The Age of Miracles also contains two very distinct levels of pacing which I believe merit mentioning. First, the changes each character experiences and those that physically occur to the planet begin slowly, building exponentially as the story develops. While the alterations are significant they occur at a naturally fluid pace within the narrative. Though they depict unusual circumstances the catastrophic events are so well-written that they “feel” real, which, in afterthought, is alarming in its plausibility. The second level of pacing involves the reading flow of the book. The Age of Miracles is a fast read. So much so that I finished it cover to cover in one sitting. In my experience, a quick read usually means one of four things. Either the author has an exceptional grasp of the language; or clearly and concisely conveys every concept, character, and setting; or wastes no words; or has written such an engrossing and compelling story that the reader just can’t put it down. In rare instances a story will meet two of my “fast-read” criteria. The Age of Miracles qualifies for all four.

     This is definitely one of my favorite reads of the year and I give it high marks in every category. It contains evolving settings, a unique and creative plot, empathetic and interesting characters, a beautiful mix of cadence and pace, prose that’s both poetic and touching, mastery of language, and an emotional kick you’ll feel down in the depths of your soul. For these, and many other reasons, The Age of Miracles deserves to become a break-out sensation. I, for one, hope that it does and believe that it will.

     If you’re going to read only one book this year – make sure this is the one. (If you’re going to read one-hundred books this year – this is still the one.)

     Recommended for young adult readers, fans of coming-of-age stories, apocalyptic events, strong character portrayals, descriptive and concise language, and those looking to be entertained by a wonderfully written, fast-paced story.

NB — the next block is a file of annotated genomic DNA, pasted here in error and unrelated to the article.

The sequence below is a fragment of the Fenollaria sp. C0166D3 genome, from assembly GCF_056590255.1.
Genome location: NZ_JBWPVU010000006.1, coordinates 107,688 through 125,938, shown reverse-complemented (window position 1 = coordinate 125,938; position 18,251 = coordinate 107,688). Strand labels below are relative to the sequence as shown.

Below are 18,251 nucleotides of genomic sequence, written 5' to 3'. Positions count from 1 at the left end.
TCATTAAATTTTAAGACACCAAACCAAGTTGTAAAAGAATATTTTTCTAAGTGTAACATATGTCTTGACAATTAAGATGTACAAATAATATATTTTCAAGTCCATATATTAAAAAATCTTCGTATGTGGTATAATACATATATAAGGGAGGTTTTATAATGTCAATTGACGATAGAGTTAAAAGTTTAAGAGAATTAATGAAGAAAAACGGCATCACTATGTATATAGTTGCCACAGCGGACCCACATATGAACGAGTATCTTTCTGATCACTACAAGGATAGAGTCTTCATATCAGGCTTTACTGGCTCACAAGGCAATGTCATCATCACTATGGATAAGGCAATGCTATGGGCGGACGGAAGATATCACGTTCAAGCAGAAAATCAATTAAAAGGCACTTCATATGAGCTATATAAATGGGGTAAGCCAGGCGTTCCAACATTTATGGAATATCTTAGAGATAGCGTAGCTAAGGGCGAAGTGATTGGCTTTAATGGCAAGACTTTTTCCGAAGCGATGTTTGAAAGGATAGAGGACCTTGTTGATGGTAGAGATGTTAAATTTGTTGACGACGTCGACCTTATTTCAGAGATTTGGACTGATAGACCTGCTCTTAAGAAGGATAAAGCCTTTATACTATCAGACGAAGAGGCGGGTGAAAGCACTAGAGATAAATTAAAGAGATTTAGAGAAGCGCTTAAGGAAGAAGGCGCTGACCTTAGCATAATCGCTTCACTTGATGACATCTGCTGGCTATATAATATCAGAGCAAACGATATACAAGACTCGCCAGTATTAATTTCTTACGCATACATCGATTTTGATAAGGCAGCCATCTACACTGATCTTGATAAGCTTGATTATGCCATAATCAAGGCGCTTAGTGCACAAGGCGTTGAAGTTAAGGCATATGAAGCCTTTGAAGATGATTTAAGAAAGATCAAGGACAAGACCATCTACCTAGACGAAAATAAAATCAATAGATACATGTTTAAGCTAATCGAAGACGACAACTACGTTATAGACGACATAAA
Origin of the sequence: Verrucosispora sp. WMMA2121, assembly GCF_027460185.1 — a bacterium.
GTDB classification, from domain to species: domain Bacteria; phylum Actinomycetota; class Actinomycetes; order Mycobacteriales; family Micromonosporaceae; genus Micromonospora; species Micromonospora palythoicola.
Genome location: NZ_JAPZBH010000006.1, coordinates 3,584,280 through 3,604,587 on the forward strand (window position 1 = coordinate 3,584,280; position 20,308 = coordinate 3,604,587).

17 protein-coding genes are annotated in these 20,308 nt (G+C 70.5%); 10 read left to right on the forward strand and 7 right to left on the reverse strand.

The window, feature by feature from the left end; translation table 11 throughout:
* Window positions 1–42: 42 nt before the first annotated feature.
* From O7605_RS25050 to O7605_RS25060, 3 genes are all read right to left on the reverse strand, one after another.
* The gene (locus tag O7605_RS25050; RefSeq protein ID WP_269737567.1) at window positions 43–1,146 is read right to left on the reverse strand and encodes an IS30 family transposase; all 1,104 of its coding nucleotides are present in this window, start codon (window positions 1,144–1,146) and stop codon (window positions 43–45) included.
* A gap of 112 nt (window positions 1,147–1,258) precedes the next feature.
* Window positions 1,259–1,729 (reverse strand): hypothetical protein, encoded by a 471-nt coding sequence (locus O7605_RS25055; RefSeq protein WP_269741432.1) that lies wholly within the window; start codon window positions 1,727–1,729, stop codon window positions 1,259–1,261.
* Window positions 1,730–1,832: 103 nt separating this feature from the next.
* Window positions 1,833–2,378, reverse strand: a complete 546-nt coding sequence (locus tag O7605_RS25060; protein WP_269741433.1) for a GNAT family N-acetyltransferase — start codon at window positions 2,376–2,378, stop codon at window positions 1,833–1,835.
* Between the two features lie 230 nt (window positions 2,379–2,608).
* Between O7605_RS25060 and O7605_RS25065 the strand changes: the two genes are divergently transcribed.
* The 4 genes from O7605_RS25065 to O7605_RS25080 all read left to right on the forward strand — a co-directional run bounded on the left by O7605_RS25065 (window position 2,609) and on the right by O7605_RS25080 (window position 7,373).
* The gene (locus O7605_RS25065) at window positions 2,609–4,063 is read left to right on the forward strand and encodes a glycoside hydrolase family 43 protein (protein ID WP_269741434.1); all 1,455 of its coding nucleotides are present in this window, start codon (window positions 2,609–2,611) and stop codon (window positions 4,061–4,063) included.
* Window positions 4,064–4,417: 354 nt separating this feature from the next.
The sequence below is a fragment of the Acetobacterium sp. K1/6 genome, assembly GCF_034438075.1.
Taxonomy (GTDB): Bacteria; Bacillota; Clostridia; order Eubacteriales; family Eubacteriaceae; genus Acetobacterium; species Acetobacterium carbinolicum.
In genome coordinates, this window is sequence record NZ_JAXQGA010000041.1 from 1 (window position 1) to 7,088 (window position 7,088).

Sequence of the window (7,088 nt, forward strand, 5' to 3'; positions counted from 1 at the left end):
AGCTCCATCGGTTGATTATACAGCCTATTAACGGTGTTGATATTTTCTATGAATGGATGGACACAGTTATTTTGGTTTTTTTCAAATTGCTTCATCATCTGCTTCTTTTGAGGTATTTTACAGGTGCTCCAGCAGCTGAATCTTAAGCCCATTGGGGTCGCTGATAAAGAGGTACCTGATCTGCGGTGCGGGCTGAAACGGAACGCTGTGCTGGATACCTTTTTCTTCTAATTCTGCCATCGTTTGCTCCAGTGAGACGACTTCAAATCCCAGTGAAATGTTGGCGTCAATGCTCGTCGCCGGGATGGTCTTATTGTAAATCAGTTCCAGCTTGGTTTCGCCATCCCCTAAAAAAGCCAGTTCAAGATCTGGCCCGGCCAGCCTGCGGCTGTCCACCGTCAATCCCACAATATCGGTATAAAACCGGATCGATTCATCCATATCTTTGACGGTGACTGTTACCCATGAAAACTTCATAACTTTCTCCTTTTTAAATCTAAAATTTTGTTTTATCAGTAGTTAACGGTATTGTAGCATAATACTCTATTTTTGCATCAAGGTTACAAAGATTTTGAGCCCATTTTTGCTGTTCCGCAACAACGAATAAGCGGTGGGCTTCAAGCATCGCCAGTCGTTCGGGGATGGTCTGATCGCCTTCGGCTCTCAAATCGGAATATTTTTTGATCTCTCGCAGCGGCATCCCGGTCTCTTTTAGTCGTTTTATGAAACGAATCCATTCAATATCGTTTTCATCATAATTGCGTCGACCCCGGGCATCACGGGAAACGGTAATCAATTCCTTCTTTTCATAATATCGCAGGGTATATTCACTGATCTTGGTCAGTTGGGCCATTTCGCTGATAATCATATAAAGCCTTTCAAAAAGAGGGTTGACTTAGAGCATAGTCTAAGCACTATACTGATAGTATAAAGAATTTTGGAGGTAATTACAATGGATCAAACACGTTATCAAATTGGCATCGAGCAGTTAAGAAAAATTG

5 out of 5 stars

The Alternative
Southeast Wisconsin

Additional Reading:

The Age of Miracles Official Site

The Age of Miracles Video Trailer

The Age of Miracles Amazon Page

The Age of Miracles Publishers Auction Article

1 comment:

Belgie said...

I can honestly say that the book didn't contain a single "clunker". By this I mean that the story just felt true all the way to the end. Walker never sacrifices the pace and point of the story with bids for cheap thrills. The tale of "the slowing" is just that-- slow. With grinding certainty you experience the slowing of the Earth's rotations with the book's protagonist, an adolescent girl. In this way Walker's apocalypse is different than most others I have read (and I grew up in the 1980s, when "end of the world" fear rivaled that of the 1950s and people in my age group consumed as much post-apocalyptic literature as we could get our hands on). To me the feeling of terror and urgency was somehow stronger because of the slower pace of destruction. I felt like it would be a relief if really catastrophic stuff would just happen and get things over with.

I'm not sure what age group this was written for, but it really scared the heck out of me and I'm guessing it would cause no few amount of nightmares in the average kid's head. I also wonder if some of the content wouldn't just go over many younger people's heads.